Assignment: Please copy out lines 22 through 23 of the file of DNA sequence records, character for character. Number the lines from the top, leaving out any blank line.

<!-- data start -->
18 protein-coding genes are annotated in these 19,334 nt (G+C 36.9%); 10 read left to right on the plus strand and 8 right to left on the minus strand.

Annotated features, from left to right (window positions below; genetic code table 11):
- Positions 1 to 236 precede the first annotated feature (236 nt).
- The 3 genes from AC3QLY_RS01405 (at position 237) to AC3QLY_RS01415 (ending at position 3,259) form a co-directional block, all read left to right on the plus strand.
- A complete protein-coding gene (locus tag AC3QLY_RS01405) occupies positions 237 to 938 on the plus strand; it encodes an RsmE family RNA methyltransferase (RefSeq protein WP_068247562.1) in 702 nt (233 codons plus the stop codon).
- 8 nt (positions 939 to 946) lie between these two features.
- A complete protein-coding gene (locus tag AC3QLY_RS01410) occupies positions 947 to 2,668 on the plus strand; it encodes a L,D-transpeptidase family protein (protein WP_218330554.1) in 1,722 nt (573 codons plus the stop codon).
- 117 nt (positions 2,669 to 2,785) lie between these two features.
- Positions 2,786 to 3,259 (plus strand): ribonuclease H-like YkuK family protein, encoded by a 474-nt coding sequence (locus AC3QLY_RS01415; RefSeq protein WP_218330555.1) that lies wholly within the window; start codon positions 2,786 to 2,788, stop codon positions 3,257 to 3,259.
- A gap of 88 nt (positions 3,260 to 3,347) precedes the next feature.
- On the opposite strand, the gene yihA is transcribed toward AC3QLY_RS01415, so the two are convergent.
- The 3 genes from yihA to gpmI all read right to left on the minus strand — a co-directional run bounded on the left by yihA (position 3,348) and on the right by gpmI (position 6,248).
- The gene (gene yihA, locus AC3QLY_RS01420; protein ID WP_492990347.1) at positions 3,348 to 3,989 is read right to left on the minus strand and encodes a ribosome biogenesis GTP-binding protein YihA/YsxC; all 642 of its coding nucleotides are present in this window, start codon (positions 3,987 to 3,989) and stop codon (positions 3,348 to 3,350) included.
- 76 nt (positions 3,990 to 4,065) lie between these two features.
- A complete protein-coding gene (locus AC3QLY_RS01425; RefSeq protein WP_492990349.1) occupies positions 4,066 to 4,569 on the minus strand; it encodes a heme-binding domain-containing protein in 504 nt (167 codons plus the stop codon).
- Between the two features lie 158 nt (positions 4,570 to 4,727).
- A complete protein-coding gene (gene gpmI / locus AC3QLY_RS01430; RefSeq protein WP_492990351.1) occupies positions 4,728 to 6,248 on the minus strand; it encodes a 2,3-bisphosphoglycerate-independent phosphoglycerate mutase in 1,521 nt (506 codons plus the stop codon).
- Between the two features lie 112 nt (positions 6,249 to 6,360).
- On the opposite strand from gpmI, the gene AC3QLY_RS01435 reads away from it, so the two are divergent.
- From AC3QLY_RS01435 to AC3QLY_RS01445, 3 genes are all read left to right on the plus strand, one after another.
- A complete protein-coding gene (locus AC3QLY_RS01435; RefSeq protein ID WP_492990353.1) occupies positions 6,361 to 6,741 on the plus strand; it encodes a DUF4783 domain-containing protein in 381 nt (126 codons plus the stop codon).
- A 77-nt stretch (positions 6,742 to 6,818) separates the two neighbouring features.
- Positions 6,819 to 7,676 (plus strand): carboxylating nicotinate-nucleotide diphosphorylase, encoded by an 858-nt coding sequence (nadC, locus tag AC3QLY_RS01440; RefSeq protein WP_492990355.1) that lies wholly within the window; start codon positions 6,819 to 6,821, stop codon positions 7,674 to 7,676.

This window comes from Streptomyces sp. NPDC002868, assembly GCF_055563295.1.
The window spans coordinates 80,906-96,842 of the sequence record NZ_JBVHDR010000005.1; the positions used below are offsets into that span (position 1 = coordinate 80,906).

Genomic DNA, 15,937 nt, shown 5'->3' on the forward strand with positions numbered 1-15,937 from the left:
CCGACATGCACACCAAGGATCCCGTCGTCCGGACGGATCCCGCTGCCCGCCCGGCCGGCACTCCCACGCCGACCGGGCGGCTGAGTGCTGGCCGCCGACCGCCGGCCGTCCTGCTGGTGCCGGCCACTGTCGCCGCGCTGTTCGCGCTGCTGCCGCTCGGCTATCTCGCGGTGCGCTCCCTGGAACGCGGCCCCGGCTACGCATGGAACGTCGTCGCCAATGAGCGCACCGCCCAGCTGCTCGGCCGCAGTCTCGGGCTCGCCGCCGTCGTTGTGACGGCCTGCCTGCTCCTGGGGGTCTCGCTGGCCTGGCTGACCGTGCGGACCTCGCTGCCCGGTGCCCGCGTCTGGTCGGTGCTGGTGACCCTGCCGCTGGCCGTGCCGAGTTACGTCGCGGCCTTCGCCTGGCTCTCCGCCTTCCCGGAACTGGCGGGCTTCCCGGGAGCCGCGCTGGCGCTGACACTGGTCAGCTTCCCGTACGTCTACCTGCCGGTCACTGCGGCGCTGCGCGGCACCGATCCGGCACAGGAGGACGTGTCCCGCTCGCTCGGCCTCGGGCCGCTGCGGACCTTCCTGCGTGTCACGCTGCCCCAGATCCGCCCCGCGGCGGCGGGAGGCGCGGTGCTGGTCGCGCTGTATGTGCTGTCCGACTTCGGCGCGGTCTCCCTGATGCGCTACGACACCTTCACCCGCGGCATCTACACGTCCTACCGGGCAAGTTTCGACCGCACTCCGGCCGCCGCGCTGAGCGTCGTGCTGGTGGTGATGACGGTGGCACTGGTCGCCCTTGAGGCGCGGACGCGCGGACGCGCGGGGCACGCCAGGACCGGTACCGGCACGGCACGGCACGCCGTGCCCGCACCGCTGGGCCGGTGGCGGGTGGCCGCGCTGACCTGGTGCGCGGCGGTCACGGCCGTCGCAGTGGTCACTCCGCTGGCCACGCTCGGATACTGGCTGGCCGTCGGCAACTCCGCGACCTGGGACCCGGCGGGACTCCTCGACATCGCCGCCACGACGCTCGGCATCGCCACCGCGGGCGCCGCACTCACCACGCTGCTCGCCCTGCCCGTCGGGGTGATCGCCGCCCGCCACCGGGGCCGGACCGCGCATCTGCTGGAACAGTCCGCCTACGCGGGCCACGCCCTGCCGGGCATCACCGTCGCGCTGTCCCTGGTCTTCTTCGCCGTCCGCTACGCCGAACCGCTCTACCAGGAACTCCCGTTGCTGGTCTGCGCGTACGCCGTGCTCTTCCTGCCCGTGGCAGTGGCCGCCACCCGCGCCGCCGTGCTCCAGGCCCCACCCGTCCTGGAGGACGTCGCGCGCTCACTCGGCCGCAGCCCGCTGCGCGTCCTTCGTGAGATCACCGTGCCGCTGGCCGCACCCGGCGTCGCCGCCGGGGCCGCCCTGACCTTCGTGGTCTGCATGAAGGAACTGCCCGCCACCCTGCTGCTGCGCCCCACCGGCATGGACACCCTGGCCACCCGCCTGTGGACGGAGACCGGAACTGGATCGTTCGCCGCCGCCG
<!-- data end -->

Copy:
- A 77-nt stretch (positions 6,742 to 6,818) separates the two neighbouring features.
- Positions 6,819 to 7,676 (plus strand): carboxylating nicotinate-nucleotide diphosphorylase, encoded by an 858-nt coding sequence (nadC, locus tag AC3QLY_RS01440; RefSeq protein WP_492990355.1) that lies wholly within the window; start codon positions 6,819 to 6,821, stop codon positions 7,674 to 7,676.